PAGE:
13. Should they be allowed to grab our stuff just cos it's 'popular' and it works? Not to be outdone by Google in ominous warnings over the future of software, Oracle has declared to American Supreme Court justices that no company would make an "enormous investment" like it did in Java SE if rivals get a free pass to copy code simply because it is "popular" and "functional". The firm filed a brief yesterday (PDF) to fend off Google's appeal in the highest court in the United States. The search giant is trying to overturn a Federal Circuit ruling over Google's use of Java code in the Android mobile operating system that would leave it on the hook for copyright damages estimated at $9bn+. Oracle held that the class library APIs it has been tussling with Google's Android over since August 2010 are a "literary work", countering Mountain View's assertion last month that the "declarations were highly functional, rather than expressive (PDF)". Big Red wrote in the document that there had been "creative choices – both [in] writing the declaring code and organizing the programs" that were "critical to Java SE's success", adding that Sun Microsystems and Oracle had collectively invested "hundreds of millions of dollars" attracting developers and developing the platform. It also shot down Google's merger doctrine argument, which holds that what the code does and the way it was written (the idea and its expression) have merged into one and the same thing, which Big Red acidly characterised as "an invitation" to the court to "rewrite the Copyright Act". As for Google's argument that once you dismiss Java SE's "conceptual" choices, all that remains are "unoriginal" names, Oracle snapped: "That is like saying once you choose a plot, the story writes itself." In a 70-page broadside, Big Red called Mountain View's policy arguments "legally irrelevant" to fair use, adding there was "no settled practice of pirating valuable software and incorporating it into competing products". Countering Google's holding that it used a small portion of the Java code base, Oracle retorted that Google's copying was "substantial" because of its "importance", and that the justices should disregard that Google copied "only a fraction of a large work". No company will make the enormous investment required to launch a groundbreaking work like Java SE if this Court declares that a competitor may copy it precisely because it has become so popular, or because it is functional — like all computer code. Even Andy Rubin said we were rivals Big Red characterised Google's problem – which it noted had been conceded by Android's founder Andy Rubin in earlier testimony – was that Sun's "APIs are copyrighted". It remarked: "Google could have taken the open-source license for free. But Google considered the give-back obligation 'unacceptable'." The database vendor also held in its brief that Google's use of the code in question was "commercial" – which would weigh against the fair use ruling – and claimed that "Google's concededly 'competing' product harmed Java SE in actual and potential markets", pointing to Oracle CEO Safra Catz's testimony back in 2016 (PDF) about a discount given to Amazon for its Paperwhite e-reader: Amazon switched from the Java platform to Android, then leveraged its ability to use Android for free to secure a 97.5 per cent price concession from Oracle. (A San Francisco jury ruled in favour of Mountain View's fair use argument soon after the Oracle's boss's testimony.) Big Red also added in yesterday's brief that Google could have licensed its code, but chose not to, opining: "Developers offer open-source licenses because it is in their business interest. Market forces likewise foster interoperability. Consumers demand products that work together, so software vendors 'wall off' their products at their peril." It also said that, seemingly in opposition to its own argument, Google had "admitted that it purposely made Android incompatible with Java". The case is Google LLC (Petitioner) v Oracle America, Inc and interested readers can follow the action here. Source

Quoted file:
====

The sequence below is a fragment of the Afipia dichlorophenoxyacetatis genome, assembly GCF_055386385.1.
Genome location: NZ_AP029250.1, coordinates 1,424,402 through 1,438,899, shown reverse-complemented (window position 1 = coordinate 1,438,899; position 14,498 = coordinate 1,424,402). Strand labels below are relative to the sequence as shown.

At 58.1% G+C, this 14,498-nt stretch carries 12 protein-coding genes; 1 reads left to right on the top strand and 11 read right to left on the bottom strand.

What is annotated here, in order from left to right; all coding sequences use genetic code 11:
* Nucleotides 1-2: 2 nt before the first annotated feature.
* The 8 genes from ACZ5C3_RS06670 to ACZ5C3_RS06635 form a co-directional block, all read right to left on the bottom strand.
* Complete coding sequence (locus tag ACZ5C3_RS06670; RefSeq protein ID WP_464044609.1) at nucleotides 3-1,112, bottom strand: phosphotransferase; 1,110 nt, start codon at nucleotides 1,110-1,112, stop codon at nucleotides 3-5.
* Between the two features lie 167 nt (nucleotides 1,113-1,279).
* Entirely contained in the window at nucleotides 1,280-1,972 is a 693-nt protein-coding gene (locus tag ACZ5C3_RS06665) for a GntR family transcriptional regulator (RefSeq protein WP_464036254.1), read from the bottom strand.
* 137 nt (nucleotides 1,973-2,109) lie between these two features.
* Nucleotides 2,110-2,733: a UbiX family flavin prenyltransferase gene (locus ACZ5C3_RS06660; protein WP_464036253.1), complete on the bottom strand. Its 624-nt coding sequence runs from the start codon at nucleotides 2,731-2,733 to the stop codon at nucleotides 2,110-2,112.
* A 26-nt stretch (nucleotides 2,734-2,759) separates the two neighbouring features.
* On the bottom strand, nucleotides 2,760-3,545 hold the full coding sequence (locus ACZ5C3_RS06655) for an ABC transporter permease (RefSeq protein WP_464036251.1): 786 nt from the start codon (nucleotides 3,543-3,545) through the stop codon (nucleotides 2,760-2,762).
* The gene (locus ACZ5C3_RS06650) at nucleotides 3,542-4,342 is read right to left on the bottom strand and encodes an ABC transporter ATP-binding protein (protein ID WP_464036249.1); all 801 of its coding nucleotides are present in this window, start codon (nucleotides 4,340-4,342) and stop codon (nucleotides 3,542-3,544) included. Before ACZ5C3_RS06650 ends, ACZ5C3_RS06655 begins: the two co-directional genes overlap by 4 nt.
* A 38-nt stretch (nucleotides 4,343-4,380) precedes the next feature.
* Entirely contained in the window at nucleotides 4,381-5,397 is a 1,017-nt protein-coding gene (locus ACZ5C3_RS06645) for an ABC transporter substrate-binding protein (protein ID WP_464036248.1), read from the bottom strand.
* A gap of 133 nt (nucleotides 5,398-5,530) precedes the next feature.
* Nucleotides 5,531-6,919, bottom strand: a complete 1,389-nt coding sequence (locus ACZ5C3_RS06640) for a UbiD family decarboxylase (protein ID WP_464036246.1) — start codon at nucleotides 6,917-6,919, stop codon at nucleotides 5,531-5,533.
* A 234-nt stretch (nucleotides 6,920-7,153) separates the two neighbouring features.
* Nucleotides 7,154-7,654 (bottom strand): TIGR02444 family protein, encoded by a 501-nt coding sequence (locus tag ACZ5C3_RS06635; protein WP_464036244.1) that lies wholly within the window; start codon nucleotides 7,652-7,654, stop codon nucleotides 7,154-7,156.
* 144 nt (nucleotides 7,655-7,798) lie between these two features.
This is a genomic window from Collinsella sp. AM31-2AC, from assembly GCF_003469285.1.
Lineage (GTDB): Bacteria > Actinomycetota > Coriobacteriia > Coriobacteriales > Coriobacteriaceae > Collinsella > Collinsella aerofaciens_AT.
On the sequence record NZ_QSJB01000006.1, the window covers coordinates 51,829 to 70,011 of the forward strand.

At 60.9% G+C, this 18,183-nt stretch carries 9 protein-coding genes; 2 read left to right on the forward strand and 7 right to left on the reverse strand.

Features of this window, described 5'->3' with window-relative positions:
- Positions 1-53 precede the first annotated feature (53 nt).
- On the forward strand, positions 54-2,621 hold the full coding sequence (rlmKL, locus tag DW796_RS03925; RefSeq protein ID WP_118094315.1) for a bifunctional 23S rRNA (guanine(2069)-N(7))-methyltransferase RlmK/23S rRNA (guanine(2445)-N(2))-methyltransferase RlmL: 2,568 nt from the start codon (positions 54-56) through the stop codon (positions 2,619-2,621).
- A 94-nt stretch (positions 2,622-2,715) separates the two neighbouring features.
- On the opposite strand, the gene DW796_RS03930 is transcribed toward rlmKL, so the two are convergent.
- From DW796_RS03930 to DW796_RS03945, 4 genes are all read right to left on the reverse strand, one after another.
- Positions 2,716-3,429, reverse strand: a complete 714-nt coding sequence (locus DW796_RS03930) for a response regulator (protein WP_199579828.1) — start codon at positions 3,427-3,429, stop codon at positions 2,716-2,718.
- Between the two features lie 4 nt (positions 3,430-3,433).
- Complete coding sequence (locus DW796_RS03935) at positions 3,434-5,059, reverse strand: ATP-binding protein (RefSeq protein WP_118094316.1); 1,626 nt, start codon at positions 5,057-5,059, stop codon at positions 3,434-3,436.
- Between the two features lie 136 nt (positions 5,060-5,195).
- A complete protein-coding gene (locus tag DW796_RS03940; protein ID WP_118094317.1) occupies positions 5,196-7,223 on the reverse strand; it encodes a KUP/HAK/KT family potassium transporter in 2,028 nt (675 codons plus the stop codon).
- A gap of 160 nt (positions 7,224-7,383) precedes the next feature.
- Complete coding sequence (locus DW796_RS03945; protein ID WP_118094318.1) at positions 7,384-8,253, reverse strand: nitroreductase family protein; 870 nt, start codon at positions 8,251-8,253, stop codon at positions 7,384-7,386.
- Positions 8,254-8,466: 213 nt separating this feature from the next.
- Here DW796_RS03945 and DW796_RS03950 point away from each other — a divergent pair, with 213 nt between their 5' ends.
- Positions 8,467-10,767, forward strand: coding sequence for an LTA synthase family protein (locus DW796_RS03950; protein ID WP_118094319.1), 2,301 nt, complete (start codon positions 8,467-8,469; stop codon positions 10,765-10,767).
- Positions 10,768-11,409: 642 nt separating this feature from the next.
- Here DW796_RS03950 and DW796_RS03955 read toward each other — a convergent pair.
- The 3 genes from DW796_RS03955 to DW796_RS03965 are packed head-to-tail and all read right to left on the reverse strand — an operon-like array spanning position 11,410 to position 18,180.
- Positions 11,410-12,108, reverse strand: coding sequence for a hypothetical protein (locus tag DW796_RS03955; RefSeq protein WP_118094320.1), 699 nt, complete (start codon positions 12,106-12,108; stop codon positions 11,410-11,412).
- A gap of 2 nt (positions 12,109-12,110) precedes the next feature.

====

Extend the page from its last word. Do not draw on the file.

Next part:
14. Trademark Big Red annoyances revealed by JVM software writers JVM developers are annoyed by Oracle's restrictions on use of the javax namespace Just 9 per cent of Java devs pay for a supported version of the Java Development Kit (JDK), according to a new survey – despite Oracle introducing a licence fee for the official Oracle JDK from April 2019. The survey by snyk, a company that specialises in tools to find vulnerabilities in code and open-source libraries, is based on over 2,000 responses from developers, collated in the second half of 2019. This is a poll of Java Virtual Machine (JVM) developers, rather than Java ones, and is not intended to include Android devs, who may code in Java but do not target the JVM. Use of Oracle's JDK has declined from 70 per cent in 2018 to 34 per cent today. "There is a 72 per cent swing from Oracle JDK to alternate OpenJDK providers," the report stated. Note, though, that OpenJDK is official in that it is also maintained by Oracle. There is a detailed look at the difference between OpenJDK and Oracle JDK here. Of those who do pay for JDK support, which is around 9 per cent of the survey participants, a whopping 55 per cent get it from Oracle, while the others look to Red Hat, IBM or Azul. Many Java developers are still stuck on Java 8, the last version before major changes were made to the JDK. However, the appearance of Java 11, which is an LTS (long-term support) version, has prompted a shift, with a quarter of developers now using it, versus 64 per cent on Java 8. Why the inertia? 51 per cent say “the current set up works just fine". If it ain't broke… 6 per cent of those surveyed use the Spring framework, showing how dominant this is in enterprise development. Most JDK developers code in Java, as you would expect. There are other languages that support the JDK, though, and of these Kotlin – developed by JetBrains and now also supported for Android development – is growing in popularity. Use of Kotlin has gone from 2.4 to 5.5 per cent of developers since last year's survey. Clojure, Scala and Groovy also show up in the survey, in that order. What annoys Java developers most? High on this list is that Oracle could not agree with the Eclipse Foundation, now custodians of Java's enterprise edition (Jakarta EE), over the use of the javax namespace. "Unfortunately, following many months of good-faith negotiations, the Eclipse Foundation and Oracle have been unable to agree on terms of an agreement for the Eclipse Foundation community to modify the javax package namespace or to use the Java trademarks currently used in Java EE specifications," said Eclipse executive director Mike Milinkovich in May 2019, making dark reference to the "complexity and confidential nature of our negotiations". The javax packages include extensions like Servlets for web applications and Swing for desktop application interfaces. The consequence of the lack of agreement is that any improvements will need to go under a different package name, to avoid Oracle's trademark. 37 per cent of developers declared themselves "very disappointed" about this, and 32 per cent "a little annoyed". What IDE do JVM developers use? IntelliJ IDEA comes top, with 62 per cent, followed by Eclipse at 20 per cent and Apache NetBeans at 10 per cent. Visual Studio Code is used by just 2 per cent of participants. The declining popularity of Eclipse is notable, down from over 60 per cent in 2012. In Continuous Integration, Jenkins is the choice of 58 per cent of those surveyed, a huge lead over the second placed GitLab (6 per cent), while the three most popular code repositories are GitLab (35 per cent), GitHub (31 per cent) and BitBucket (25 per cent). It seems that JVM developers love GitLab more than the average developer, since GitHub is reckoned to have a bigger market share overall. Source